that may be true, but it's much more likely that it's because you shift more slowly as a function of the above. synchros are very effective, and provided the clutch is disengaging properly, have very little load on shifting. unless raced and slammed prematurely, synchros last as long as the rest of the transmission.
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True, but it's the engine-rev during double-clutching that keeps the clutch from slipping. I guess you could rev the engine without double-clutching, but that won't help the synchros.
If there was any additional wear on any of the parts due to double- clutching, it was undetectable when the old parts were removed. I checked specifically for that when the clutch was changed.

Let me clarify my statement: Double-clutching extends the life of the synchros far beyond what it would be if the lever had simply been dragged into each lower gear without rev-matching. It's that which kills synchros in addition to too-fast shifting.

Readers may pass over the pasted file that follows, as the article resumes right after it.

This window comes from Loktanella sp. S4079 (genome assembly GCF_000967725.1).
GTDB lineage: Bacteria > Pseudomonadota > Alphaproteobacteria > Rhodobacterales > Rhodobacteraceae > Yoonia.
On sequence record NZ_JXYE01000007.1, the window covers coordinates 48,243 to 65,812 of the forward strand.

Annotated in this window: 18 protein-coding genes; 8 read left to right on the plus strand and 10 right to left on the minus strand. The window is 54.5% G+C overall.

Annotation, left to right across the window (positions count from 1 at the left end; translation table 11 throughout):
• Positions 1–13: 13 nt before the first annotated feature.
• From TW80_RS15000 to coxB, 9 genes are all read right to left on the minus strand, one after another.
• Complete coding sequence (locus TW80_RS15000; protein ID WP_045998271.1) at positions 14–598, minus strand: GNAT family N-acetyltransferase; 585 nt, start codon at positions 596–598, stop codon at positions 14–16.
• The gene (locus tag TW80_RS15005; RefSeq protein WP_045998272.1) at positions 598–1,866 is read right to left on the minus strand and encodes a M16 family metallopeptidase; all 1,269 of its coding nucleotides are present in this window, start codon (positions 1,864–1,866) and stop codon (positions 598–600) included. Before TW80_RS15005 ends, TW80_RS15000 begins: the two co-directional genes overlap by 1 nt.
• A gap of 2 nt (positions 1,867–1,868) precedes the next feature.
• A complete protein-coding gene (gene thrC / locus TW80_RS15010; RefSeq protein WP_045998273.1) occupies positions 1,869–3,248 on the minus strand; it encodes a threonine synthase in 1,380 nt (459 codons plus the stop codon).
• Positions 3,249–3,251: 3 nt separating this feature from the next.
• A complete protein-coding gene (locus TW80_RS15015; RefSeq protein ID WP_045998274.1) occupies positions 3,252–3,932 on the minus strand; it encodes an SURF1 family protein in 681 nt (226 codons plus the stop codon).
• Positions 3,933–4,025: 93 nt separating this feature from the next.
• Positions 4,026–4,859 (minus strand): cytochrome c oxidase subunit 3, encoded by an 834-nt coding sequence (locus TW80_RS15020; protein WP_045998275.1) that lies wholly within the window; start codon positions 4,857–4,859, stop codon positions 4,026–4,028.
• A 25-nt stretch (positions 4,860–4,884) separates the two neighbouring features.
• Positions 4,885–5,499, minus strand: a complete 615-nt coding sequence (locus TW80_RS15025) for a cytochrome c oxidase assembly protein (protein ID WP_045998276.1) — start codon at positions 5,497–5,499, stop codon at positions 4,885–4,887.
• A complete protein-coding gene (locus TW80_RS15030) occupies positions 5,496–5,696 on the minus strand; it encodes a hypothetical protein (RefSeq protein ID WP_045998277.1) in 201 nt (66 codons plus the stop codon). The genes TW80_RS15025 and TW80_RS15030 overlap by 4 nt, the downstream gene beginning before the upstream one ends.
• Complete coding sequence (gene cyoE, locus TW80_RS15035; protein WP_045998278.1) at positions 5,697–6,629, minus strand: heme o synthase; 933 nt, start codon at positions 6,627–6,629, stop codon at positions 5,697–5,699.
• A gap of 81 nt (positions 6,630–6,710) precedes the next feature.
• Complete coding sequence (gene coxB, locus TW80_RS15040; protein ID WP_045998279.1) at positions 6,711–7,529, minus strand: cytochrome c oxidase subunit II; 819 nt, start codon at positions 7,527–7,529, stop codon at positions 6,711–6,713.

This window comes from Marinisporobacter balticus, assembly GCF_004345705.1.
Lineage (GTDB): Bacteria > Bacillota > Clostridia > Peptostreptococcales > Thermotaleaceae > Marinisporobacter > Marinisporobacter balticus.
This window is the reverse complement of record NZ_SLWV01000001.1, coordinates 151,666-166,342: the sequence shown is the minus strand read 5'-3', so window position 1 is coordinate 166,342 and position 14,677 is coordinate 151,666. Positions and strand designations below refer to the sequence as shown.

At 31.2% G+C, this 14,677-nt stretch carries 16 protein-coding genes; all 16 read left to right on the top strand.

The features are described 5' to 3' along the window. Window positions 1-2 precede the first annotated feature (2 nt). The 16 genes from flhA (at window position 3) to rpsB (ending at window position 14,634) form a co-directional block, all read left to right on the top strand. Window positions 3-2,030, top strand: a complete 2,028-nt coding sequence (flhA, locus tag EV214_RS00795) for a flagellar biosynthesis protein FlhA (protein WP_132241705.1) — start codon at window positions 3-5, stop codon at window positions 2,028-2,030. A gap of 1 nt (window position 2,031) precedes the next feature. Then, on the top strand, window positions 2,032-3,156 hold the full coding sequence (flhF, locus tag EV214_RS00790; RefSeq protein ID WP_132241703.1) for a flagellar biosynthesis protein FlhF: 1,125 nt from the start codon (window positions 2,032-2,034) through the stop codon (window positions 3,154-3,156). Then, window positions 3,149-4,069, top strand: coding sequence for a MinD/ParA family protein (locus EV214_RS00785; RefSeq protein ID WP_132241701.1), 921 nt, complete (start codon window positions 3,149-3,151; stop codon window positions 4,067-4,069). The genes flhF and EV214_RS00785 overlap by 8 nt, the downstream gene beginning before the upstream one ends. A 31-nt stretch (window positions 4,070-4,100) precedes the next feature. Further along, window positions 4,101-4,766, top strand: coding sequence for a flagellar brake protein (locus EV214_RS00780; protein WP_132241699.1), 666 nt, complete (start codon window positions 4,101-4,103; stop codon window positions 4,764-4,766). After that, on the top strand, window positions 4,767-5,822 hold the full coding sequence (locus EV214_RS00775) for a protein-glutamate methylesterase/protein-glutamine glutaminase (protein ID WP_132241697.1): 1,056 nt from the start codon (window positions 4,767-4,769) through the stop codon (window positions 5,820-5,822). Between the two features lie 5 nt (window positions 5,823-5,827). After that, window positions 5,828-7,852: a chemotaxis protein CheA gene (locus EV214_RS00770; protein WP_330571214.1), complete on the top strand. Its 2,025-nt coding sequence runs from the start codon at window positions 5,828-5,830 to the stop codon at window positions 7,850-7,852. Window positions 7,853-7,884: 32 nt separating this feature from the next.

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Tegger wrote:

it does. and that's what you should do. if you've changed gears without the clutch, you'll find it only works when the engine revs are in range.

the bits that would wear from double-clutching are the thrust bearing and the pressure plate mechanism. the friction plates won't be affected.

strictly speaking, too-fast and non-matching are the same thing. for racing, one of the reasons for lightened flywheel is that engine revs can change more quickly allowing quicker rev matching, and thus quicker shifting.
i was reminded of this a few years back when i had both a 91 stick crx and a 91 stick civic std. the std had a heavier flywheel than the crx, and the time it took for revs to drop from any given rpm was about double that of the crx with the lighter flywheel. and thus, you couldn't shift as quickly. being able to compare the two "side by side" was actually dramatic in contrast - you had to be considerably more laid back in the std.